"a hymn I lately made to suit a favourite tune of Mrs Newton’s –
in Arne’s Opera of Eliza…
My fond Shepherds"
When my Shepherd, my Saviour is near,
How quickly my sorrows depart!
New beauties around me appear,
New spirits enliven my heart:
His presence gives peace to my soul,
And Satan assaults me in vain;
While my Shepherd his power controls,
I think I no more shall complain.
But alas! what a change do I find,
When my Shepherd withdraws from my sight?
My fears all return to my mind,
My day is soon changed into night:
Then Satan his efforts renews
To vex and ensnare me again;
All my pleasing enjoyments I lose,
And can only lament and complain.
By these changes I often pass through,
I am taught my own weakness to know;
I am taught what my Shepherd can do,
And what thanks to his mercy I owe:
It is he who supports me through all,
When I faint he revives me again;
He attends to my prayer when I call,
And bids me no longer complain.
Wherefore then should I murmur and grieve?
Since my Shepherd is always the same?
And has promised he never will leave
The soul that confides in his name:
To relieve me from all that I fear,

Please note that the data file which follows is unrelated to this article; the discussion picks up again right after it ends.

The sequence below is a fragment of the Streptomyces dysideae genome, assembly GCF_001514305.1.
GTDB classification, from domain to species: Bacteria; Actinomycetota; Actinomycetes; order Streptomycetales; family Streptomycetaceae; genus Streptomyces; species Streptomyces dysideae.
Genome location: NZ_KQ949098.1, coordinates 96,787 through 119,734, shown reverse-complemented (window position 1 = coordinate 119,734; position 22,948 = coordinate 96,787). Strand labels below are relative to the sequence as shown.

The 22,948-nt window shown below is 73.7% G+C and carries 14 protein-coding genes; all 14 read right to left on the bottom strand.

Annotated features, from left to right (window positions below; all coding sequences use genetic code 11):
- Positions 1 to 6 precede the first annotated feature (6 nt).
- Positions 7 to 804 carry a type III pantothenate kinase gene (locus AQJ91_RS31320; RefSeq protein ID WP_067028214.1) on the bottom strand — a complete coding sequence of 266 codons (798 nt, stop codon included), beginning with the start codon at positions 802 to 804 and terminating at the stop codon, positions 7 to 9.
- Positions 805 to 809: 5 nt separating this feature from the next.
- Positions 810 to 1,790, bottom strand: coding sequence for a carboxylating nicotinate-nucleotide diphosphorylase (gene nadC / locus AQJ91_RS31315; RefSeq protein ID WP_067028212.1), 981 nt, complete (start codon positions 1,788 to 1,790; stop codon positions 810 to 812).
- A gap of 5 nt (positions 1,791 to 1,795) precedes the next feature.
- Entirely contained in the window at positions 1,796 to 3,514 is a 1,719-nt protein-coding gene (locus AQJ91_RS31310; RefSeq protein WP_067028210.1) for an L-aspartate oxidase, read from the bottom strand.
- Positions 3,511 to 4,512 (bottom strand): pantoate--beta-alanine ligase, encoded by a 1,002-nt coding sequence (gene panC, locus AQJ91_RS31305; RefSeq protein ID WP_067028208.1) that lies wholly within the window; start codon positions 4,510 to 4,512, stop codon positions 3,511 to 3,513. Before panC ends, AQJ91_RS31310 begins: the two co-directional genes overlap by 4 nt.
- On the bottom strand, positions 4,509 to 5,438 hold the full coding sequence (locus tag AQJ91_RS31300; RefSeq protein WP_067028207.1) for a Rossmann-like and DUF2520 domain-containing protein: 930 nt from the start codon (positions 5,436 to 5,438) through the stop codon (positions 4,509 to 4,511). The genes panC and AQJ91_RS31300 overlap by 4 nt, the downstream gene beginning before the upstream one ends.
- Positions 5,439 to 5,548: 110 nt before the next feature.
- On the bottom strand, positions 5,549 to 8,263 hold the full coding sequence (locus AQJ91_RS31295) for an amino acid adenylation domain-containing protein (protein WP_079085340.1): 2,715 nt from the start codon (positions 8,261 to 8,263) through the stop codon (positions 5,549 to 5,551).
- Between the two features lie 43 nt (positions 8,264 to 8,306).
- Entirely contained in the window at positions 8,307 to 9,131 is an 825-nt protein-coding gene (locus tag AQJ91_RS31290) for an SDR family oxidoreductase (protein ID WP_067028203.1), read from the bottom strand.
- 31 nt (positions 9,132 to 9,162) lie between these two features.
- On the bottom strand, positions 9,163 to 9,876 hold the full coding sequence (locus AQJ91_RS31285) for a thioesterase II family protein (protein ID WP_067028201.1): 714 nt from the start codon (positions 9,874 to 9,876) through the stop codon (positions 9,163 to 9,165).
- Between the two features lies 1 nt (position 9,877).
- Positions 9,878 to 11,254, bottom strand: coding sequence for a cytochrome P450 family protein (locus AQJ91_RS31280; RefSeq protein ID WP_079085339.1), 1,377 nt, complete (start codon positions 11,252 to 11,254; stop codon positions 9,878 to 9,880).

He was buffeted, tempted, and slain;
And at length he will surely appear,
Though he leaves me awhile to complain.
While I dwell in an enemy's land,
Can I hope to be always at peace?
'Tis enough that my Shepherd's at hand,
And that shortly this warfare will cease;
For ere long he will bid me remove
From this region of sorrow and pain,
To abide in his presence above,
And then I no more shall complain.
Liverpool approx 1763
Printed in Olney Hymns, 1779, Book 3, Hymn 30, with slight changes, as
When my Saviour my Shepherd is near
From Arne’s opera Eliza
My fond shepherds
My fond shepherds of late were so blest,
Their fair nymphs were so happy and gay,
That each night they went safely to rest
And they merrily sung through the day.
But ah! what a scene must appear?
Must the sweet rural pastimes be o'er?
Shall the tabor, the tabor, no more strike the ear?
Shall the dance on the green be no more?
Will the flocks from their pastures be led?
Must the herds go wild straying abroad?
Shall the looms be all stopped in each shed?
And the ships be all moor'd in each road?
Must the arts be all scatter'd around?
And shall commerce grow sick of her tide?
Must religion expire on the ground?
And shall virtue sink down by her side?
an English Opera
by Thomas Augustine Arne
(composer of Rule Britannia
and God save the King)
First performed at
the Little Theatre, Haymarket
29 May 1754